Chemical vapor deposition (CVD) is a thermochemical process. In a typical application, such as coating cutting tools with titanium nitride (TiN), the tools are placed on a graphite tray and heated at 950° to 1050°C at atmospheric pressure in an inert atmosphere. Titanium tetrachloride (a vapor), hydrogen, and nitrogen are then introduced into the chamber. The chemical reactions form titanium nitride on the tool surfaces. For a coating of titanium carbide, methane is substituted for the other gases.
Deposited coatings usually are thicker than those obtained with Physical vapor deposition. A typical cycle for CVD is long, consisting of
- three hours of heating,
- four hours of coating, and
- six to eight hours of cooling to room temperature.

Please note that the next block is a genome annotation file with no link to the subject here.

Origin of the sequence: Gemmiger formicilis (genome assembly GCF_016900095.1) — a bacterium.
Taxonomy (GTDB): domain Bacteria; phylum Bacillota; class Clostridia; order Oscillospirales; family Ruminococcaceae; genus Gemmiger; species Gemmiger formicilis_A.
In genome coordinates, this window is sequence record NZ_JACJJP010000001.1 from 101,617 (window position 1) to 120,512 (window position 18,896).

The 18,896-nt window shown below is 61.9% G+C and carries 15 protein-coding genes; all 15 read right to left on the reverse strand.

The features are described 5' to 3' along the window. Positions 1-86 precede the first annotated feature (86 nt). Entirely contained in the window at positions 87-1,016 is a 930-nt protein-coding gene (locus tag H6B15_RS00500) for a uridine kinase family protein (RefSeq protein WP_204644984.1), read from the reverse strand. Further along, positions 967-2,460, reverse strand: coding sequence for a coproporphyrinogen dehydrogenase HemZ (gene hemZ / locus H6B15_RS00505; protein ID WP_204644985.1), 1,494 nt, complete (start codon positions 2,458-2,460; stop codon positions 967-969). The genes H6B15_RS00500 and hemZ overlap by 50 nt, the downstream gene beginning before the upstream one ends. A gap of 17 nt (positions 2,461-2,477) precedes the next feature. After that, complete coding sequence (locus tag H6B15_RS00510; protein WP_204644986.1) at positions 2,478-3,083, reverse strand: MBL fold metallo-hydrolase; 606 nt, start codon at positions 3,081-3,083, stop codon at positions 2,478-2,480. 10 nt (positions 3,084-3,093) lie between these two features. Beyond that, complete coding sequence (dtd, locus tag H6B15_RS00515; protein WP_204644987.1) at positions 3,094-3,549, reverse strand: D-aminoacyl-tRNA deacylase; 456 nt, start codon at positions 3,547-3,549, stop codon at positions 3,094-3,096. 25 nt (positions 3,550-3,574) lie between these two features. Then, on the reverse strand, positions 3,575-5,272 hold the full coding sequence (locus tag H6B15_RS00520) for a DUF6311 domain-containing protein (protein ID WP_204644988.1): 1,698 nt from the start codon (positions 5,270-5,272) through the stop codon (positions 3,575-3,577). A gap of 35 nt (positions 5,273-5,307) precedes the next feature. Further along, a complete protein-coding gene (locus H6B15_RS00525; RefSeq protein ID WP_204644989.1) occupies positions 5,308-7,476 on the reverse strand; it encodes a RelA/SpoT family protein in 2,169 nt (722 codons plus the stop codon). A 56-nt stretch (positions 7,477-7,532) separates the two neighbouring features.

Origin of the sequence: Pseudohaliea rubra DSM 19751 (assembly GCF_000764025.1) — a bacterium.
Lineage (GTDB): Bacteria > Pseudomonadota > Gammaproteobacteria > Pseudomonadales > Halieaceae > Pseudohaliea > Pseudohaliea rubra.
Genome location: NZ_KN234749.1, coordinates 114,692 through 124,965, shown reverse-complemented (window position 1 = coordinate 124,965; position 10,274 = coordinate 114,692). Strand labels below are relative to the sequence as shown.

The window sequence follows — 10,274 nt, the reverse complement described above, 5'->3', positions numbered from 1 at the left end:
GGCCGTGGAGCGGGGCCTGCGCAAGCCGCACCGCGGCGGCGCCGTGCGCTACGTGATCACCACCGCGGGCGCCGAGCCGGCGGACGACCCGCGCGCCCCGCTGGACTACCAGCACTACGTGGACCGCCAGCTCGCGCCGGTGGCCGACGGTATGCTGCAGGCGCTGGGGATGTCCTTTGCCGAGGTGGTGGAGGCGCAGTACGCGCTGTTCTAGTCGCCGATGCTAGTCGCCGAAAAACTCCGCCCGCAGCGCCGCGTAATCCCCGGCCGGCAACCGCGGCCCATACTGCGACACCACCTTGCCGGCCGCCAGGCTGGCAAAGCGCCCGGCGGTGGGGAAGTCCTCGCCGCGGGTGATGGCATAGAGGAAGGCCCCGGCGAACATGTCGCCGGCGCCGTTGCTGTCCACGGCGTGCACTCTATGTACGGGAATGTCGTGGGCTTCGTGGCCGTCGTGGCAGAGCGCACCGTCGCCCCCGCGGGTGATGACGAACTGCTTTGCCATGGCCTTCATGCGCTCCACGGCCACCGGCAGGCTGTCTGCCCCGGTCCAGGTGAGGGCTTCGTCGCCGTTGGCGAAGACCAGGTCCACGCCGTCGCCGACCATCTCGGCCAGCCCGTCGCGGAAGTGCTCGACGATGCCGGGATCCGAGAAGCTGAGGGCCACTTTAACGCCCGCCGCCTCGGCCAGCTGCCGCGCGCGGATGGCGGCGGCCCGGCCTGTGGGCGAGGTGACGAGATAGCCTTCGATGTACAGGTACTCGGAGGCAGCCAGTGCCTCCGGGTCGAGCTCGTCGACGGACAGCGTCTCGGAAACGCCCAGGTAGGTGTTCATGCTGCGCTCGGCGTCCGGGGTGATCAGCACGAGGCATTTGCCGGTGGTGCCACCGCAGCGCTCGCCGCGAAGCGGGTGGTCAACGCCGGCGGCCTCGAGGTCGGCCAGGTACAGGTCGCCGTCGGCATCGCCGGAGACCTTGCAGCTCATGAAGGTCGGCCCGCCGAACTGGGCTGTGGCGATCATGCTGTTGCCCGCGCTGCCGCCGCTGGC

The thickness of the coating depends on the flow rates of the gases used, the time, and the temperature.
The types of coatings and the workpiece materials allowable are relatively unrestricted in CVD. Almost any material can be coated and any content can serve as a substrate, although bond strength may Vary.
The CVD process is also used to produce diamond coatings without binders, unlike polycrystalline diamond films, which use 1 to 10% binder materials. A more recent development in CVD is Medium-Temperature CVD (MTCVD). This technique results in a higher resistance to crack propagation than CVD affords.